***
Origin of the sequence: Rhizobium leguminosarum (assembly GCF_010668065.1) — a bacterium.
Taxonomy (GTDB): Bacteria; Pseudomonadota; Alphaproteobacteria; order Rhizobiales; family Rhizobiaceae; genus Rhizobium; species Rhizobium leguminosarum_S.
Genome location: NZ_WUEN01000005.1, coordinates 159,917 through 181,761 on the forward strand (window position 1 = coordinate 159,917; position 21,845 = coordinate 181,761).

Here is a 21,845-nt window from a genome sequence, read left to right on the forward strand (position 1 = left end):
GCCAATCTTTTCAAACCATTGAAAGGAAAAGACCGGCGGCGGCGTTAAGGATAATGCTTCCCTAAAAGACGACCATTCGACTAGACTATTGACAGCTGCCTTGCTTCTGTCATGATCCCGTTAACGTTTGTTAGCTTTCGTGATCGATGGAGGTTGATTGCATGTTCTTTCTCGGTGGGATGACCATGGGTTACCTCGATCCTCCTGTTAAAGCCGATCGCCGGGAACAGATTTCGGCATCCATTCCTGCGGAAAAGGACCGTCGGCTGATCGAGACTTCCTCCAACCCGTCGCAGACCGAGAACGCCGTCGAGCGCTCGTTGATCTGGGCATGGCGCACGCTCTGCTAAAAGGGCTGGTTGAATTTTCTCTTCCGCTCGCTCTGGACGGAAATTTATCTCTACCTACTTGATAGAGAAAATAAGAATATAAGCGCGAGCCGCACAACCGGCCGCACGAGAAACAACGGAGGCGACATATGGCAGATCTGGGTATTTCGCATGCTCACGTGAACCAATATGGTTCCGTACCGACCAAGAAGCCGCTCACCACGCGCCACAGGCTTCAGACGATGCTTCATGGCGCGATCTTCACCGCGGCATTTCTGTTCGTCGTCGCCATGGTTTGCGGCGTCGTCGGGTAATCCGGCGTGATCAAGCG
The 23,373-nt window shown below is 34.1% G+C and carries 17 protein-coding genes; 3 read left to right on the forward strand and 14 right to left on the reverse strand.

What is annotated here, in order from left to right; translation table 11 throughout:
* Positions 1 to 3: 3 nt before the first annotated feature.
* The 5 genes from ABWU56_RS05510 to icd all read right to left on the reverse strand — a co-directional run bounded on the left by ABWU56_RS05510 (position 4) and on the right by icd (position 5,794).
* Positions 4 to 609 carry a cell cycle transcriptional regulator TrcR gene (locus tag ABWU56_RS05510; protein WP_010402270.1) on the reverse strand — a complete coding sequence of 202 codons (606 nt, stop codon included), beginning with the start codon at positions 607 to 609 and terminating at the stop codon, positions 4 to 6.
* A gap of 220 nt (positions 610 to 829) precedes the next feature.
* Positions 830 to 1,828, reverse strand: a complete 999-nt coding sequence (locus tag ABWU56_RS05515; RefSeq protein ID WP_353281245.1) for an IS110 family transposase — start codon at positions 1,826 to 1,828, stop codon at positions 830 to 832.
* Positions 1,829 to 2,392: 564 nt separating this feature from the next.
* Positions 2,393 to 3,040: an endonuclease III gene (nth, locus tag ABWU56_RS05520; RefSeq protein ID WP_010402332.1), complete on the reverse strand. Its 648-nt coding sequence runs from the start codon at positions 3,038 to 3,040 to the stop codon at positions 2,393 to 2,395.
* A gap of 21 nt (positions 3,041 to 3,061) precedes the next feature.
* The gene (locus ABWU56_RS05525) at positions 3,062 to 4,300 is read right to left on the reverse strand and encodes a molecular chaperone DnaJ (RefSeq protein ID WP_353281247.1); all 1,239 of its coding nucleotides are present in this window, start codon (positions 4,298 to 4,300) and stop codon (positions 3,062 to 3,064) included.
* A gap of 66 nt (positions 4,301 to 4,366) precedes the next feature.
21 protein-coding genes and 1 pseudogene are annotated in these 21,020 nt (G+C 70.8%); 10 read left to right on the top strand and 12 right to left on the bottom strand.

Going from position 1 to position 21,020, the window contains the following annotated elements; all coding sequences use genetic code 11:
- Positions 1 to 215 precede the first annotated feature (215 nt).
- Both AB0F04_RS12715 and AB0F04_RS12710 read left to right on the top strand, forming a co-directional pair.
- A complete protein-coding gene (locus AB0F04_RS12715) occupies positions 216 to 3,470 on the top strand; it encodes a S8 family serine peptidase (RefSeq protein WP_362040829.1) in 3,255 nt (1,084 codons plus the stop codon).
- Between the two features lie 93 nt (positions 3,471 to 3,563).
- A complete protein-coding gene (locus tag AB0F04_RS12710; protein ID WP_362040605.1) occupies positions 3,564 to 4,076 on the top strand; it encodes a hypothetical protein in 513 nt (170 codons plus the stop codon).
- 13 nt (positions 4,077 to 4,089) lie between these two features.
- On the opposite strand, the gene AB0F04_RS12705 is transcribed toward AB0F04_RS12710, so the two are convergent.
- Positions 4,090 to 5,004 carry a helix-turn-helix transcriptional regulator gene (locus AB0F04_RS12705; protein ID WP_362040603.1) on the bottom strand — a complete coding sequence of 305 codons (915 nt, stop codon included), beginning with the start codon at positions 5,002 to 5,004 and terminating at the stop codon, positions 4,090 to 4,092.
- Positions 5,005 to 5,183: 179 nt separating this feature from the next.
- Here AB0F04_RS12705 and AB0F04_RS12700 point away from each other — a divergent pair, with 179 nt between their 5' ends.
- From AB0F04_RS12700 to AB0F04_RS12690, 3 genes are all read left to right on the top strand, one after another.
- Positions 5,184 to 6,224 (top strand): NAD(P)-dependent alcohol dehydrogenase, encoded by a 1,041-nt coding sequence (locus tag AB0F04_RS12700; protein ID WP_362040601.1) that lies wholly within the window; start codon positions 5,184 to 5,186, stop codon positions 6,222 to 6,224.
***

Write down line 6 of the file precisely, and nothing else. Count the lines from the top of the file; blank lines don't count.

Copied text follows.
The 23,373-nt window shown below is 34.1% G+C and carries 17 protein-coding genes; 3 read left to right on the forward strand and 14 right to left on the reverse strand.